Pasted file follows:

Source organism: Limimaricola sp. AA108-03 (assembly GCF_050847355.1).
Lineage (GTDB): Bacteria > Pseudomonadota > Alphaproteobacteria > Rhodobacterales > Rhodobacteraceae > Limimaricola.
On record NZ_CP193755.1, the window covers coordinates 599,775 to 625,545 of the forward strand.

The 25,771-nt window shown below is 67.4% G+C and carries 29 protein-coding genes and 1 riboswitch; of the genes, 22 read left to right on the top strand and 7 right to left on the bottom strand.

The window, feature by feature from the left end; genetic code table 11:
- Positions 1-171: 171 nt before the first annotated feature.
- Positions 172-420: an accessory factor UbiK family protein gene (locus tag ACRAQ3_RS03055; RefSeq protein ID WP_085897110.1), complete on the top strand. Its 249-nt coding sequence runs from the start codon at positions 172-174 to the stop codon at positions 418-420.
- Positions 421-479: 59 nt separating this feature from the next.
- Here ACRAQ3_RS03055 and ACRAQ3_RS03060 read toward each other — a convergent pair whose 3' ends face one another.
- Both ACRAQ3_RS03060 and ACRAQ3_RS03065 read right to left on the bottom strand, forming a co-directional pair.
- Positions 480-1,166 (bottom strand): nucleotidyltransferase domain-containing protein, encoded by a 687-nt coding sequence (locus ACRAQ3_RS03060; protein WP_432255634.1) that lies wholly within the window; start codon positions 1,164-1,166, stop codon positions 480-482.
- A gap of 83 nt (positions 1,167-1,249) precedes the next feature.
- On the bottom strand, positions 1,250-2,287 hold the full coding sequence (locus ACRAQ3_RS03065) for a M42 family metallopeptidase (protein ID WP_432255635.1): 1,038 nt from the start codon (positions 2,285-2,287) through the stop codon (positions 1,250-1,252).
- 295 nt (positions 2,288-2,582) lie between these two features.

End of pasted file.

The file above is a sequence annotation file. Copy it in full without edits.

Source organism: Limimaricola sp. AA108-03 (assembly GCF_050847355.1).
Lineage (GTDB): Bacteria > Pseudomonadota > Alphaproteobacteria > Rhodobacterales > Rhodobacteraceae > Limimaricola.
On record NZ_CP193755.1, the window covers coordinates 599,775 to 625,545 of the forward strand.

The 25,771-nt window shown below is 67.4% G+C and carries 29 protein-coding genes and 1 riboswitch; of the genes, 22 read left to right on the top strand and 7 right to left on the bottom strand.

The window, feature by feature from the left end; genetic code table 11:
- Positions 1-171: 171 nt before the first annotated feature.
- Positions 172-420: an accessory factor UbiK family protein gene (locus tag ACRAQ3_RS03055; RefSeq protein ID WP_085897110.1), complete on the top strand. Its 249-nt coding sequence runs from the start codon at positions 172-174 to the stop codon at positions 418-420.
- Positions 421-479: 59 nt separating this feature from the next.
- Here ACRAQ3_RS03055 and ACRAQ3_RS03060 read toward each other — a convergent pair whose 3' ends face one another.
- Both ACRAQ3_RS03060 and ACRAQ3_RS03065 read right to left on the bottom strand, forming a co-directional pair.
- Positions 480-1,166 (bottom strand): nucleotidyltransferase domain-containing protein, encoded by a 687-nt coding sequence (locus ACRAQ3_RS03060; protein WP_432255634.1) that lies wholly within the window; start codon positions 1,164-1,166, stop codon positions 480-482.
- A gap of 83 nt (positions 1,167-1,249) precedes the next feature.
- On the bottom strand, positions 1,250-2,287 hold the full coding sequence (locus ACRAQ3_RS03065) for a M42 family metallopeptidase (protein ID WP_432255635.1): 1,038 nt from the start codon (positions 2,285-2,287) through the stop codon (positions 1,250-1,252).
- 295 nt (positions 2,288-2,582) lie between these two features.